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NPR recently posted an interview they had with an EP of Radical Media, talking about the fall and rise of music videos, now that videos are being made by the artists themselves on video platforms like YouTube. The article was inspired by the success of Pharrell Williams’ “music video,” “Happy“, and how Billboard’s Hot 100 takes YouTube interaction into account of measuring success.

The article focuses too much on a ‘classic’ style of music video, and failed to beg the question of what is a music video, and skipped over the most revolutionary band of music videos in the last decade: OK Go (maybe just because there weren’t any new releases in 2013).

First, begging the question of what is a music video. Music videos emerged as a semi-standard format in the 1980’s, when bands and record labels recognized that there was an opportunity to promote album sales by broadcasting the song on TV with an entertaining video. Videos bubbled in the late 90’s as budgets were getting into multi-millions of dollars, when networks were noticing higher viewer ratings for reality and game shows. Music downloads and streams online obsolesced the need to produce and market videos, because music was either marketed cheaply online or stolen. Videos were more made out of tradition than any other real need.

OK Go became the poster-child for music videos in the Internet age, with their viral hits “A Million Ways,” “Here It Goes Again,” and “This Too Shall Pass,” though “This Too” was a catalyst for the band on two fronts: it was a video they re-made after departing from their label, EMI, and it was directly sponsored by State Farm Insurance. The split from EMI came because EMI refused to allow YouTube videos to be embedded on other websites, which at the time did not enable advertising revenue. Considering the band had to pay for the production of its own video, and weren’t being allowed to promote it on the web or collect advertising revenue, this was a clear example of parties being members of two separate generations of music videos.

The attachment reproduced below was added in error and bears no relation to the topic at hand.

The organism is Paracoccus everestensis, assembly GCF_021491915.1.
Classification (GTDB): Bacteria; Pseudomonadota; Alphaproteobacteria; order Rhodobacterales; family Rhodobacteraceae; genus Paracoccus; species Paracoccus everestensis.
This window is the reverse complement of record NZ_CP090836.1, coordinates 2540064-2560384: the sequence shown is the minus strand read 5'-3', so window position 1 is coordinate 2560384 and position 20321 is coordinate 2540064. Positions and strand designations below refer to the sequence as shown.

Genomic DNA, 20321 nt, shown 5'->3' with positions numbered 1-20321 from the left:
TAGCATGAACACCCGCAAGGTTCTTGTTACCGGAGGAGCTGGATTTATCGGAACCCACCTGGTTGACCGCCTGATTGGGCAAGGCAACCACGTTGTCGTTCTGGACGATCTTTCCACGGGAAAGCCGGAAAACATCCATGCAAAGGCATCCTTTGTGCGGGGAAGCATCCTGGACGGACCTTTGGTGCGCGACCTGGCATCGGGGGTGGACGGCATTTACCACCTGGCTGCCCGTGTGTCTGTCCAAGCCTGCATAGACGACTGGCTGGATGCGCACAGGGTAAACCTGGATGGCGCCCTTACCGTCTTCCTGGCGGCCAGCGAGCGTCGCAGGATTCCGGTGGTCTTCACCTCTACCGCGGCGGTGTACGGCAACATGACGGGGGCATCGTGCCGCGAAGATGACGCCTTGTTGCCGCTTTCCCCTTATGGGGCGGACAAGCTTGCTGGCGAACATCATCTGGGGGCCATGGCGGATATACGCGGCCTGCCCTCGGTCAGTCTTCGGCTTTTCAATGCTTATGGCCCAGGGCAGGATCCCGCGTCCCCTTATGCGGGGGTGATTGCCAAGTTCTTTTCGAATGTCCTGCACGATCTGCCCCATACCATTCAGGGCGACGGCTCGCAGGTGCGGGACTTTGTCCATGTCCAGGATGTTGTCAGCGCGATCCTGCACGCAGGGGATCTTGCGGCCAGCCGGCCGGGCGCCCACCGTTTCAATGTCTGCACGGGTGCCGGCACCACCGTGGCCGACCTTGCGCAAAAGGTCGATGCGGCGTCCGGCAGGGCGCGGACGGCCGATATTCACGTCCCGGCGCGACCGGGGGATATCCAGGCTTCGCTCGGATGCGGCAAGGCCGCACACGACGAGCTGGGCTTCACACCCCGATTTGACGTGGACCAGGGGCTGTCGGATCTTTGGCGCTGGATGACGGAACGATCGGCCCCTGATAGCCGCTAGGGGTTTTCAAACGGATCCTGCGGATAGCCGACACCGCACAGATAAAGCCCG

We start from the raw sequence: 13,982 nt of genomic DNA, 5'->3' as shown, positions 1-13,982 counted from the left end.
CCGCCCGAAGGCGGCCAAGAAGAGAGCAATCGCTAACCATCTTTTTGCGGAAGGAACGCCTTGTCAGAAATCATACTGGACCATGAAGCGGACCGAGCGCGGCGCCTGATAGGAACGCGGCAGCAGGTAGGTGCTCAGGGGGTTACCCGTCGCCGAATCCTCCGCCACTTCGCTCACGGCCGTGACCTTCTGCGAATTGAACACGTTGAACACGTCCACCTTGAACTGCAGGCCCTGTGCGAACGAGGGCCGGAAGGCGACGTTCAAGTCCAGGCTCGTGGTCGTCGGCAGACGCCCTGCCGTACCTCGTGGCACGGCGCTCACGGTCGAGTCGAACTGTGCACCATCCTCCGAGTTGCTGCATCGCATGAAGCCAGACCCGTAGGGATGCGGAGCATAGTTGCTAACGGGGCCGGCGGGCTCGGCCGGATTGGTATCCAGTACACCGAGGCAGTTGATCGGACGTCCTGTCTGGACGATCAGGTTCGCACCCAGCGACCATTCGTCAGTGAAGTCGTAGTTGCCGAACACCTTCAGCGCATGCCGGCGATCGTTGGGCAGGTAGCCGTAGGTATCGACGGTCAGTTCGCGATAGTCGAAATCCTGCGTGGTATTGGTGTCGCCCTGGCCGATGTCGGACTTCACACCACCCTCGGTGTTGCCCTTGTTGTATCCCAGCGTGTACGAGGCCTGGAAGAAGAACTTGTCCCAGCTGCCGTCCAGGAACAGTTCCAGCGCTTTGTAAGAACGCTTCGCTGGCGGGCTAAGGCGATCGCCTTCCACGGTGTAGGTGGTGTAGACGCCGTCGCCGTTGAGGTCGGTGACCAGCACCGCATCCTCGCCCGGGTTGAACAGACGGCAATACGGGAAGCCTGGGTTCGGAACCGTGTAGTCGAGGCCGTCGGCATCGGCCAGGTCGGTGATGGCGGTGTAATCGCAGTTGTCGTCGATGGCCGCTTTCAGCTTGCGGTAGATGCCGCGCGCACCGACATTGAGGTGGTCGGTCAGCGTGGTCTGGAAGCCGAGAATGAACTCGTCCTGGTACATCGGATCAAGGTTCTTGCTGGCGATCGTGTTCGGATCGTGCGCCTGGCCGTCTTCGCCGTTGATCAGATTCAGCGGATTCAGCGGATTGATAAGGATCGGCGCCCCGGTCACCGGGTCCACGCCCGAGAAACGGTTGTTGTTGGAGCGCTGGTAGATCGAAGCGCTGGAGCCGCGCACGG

Now, every OK Go music video is sponsored in some way: “Back From Kathmandu” by Range Rover, “Needing/Getting” by Chevy, “Skyscrapers” by Nintendo, amongst others. The videos have YouTube ads, and link to iTunes to purchase, in essence having at least three points of revenue in each video. Considering that music videos were purely a marketing spend in the 1980’s, OK Go has shown music videos can be a great profit-earning product in itself.

In terms of format, however, Ok Go’s videos are still the exact same “format” as what was broadcasted on MTV 30 years ago. Pharrell Williams’ “Happy” was something new. The website 24 Hours Of Happy is a concept where the video is a 24-hour experience- when viewers visit the site, they’ll start a block of the video time that takes place in that hour. They can jump to any time on the clock from realtime interaction, and see different dancers and locations of Los Angeles, where it was filmed.

Two years prior, another music video concept was spearheaded by Google to showcase the capabilities of HTML5 and their browser, Chrome. To promote Danger Mouse’s album, “Rome,” an interactive site was created that allowed audiences to explore imaginative virtual worlds, and interact with the objects and animals inside.

Or, also produced by Radical Media and sponsored by Google Chrome, Arcade Fire’s “We Used To Wait,” where the video takes place in the neighborhood the audience grew up in.

So where does this leave music videos? They’re alive and well in 2014, but as much of a new art form as ever. They will be more courageous, imaginative (where else does a buffalo/tarantula fit in?), and more engaging to the audience than ever before. Hell, Bjork’s ahead of the game and makes the album an app. Just don’t get too ambitious, Jay-Z.